The security device illustrated in Figure 6a exhibits two visually contrasting security characteristics. The device comprises the optical effects of the photonic crystal layer, as described for the previous examples, when the finished substrate is viewed in reflection from the first side (along arrow Y); and a metallic shiny partial coating when viewed from the other side (along arrow X). Additionally clear positive or negative indicia, defined by the black resist, can be seen in transmission from either side. This example is particularly advantageous when used in a device that is viewable from both side of the document in which it is incorporated. For example the device could be incorporated into a secure document using the methods described in EP1141480 or WO03054297.

Figure 6b illustrates a machine-readable version of the device illustrated in Figure 6a. The device comprises a metallised PET base layer demetallised with a suitable design including tramlines of metal left along each edge of the device. As described with reference to Figure 6a a black resist is used during the demetallisation process. A protective layer may be applied onto the metal tramlines (not shown in the figure) to prevent the metal from being corroded by the magnetic layer, which is applied next. A suitable protective layer is VHL31534 supplied by Sun Chemical applied with coat weight of 2gsm. The protective layer may optionally be pigmented. The magnetic material is only applied over the metal tramlines so as not to obscure the demetallised indicia. The photonic crystal layer is then applied, preferably using a transfer process, as with reference to Figure 5. An adhesive layer may be applied to the outer surfaces of the device to improve adherence to the security document.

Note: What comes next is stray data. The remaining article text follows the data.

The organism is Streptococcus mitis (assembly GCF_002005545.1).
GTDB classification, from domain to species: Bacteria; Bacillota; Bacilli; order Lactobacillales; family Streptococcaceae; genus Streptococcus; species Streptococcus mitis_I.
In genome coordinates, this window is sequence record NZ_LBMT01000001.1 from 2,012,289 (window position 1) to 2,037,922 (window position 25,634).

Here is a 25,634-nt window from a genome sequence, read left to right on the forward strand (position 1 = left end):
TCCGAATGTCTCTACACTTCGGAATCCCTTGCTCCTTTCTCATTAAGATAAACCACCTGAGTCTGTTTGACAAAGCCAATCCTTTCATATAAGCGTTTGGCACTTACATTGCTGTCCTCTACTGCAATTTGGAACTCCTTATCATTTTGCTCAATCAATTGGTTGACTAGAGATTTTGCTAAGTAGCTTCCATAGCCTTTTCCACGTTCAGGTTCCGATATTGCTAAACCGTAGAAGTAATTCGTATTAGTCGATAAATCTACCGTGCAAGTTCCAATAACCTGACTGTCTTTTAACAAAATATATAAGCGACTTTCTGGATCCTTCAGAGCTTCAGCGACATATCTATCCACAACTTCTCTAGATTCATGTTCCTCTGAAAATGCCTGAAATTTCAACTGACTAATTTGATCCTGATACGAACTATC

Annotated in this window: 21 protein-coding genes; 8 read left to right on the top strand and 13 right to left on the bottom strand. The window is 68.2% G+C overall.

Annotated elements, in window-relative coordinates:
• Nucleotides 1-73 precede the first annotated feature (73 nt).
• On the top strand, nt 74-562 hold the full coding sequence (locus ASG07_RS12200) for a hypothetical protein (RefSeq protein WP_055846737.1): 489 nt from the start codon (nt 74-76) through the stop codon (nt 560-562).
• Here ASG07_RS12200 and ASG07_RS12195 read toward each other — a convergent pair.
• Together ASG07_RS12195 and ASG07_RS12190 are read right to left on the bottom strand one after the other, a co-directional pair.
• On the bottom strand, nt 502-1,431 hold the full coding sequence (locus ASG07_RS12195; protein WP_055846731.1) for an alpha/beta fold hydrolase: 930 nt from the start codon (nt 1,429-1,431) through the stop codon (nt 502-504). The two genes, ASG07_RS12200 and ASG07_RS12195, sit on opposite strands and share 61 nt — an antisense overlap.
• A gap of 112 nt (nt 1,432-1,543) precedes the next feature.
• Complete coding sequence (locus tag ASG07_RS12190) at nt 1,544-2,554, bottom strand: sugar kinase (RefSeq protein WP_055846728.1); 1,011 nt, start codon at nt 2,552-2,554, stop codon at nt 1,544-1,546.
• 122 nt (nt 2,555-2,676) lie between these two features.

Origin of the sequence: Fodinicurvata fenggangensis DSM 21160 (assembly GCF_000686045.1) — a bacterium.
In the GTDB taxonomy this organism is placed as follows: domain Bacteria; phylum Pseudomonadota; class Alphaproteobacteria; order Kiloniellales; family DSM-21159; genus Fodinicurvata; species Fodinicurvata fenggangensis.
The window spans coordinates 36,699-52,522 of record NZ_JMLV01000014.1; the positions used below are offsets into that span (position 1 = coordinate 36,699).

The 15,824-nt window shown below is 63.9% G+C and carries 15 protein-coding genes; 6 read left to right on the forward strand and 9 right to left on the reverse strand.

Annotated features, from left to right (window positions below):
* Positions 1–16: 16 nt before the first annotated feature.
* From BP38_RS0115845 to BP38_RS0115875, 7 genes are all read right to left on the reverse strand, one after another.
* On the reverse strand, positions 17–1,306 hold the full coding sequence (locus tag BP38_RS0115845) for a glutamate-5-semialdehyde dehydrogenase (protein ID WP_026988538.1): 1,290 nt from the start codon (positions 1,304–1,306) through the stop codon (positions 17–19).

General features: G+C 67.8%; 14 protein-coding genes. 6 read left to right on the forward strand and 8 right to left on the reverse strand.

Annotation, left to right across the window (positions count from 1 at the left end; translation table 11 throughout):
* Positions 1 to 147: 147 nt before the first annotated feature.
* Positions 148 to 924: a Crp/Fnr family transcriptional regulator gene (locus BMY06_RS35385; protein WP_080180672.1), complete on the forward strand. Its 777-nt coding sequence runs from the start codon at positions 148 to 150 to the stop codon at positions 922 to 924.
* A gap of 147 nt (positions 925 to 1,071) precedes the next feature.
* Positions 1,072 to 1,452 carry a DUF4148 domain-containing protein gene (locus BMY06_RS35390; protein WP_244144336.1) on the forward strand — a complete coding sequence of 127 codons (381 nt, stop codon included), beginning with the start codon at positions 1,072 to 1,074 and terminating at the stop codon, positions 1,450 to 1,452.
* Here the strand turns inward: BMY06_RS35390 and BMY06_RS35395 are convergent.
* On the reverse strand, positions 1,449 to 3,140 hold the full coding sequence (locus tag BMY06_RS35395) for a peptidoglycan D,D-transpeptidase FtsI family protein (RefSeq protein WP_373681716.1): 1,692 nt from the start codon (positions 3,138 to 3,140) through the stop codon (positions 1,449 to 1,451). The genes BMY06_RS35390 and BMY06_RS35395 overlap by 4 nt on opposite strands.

When a magnetic material is incorporated into the device either within the absorbing layer or as a separate layer the magnetic material can be applied in any design but common examples include the use of magnetic tramlines or the use of magnetic blocks to form a coded structure. Suitable magnetic materials include iron oxide pigments (Fe2O3 or Fe3O4), barium or strontium ferrites, iron, nickel, cobalt and alloys of these. In this context the term "alloy" includes materials such as NickeLCobalt, lron:Aluminium:Nickel:Cobalt and the like. Flake Nickel materials can be used; in addition Iron flake materials are suitable. Typical nickel flakes have lateral dimensions in the range 5-50 microns and a thickness less than 2 microns. Typical iron flakes have lateral dimensions in the range 10-30 microns and a thickness less than 2 microns.

In an alternative machine-readable embodiment a transparent magnetic layer can be incorporated at any position within the device structure. Suitable transparent magnetic layers containing a distribution of particles of a magnetic material of a size and distributed in a concentration at which the magnetic layer remains transparent are described in WO-A-03091953 and WO-A-03091952.

In a further example the security device of the current invention may be incorporated in a security document such that the device is incorporated in a transparent region of the document. The security document may have a substrate formed from any conventional material including paper and polymer.

Techniques are known in the art for forming transparent regions in each of these types of substrate. For example, WO8300659 describes a polymer banknote formed from a transparent substrate comprising an opacifying coating on both sides of the substrate. The opacifying coating is omitted in localised regions on both sides of the substrate to form a transparent region.

EP1141480 describes a method of making a transparent region in a paper substrate. Other methods for forming transparent regions in paper substrates are described in EP0723501 , EP0724519 and WO03054297.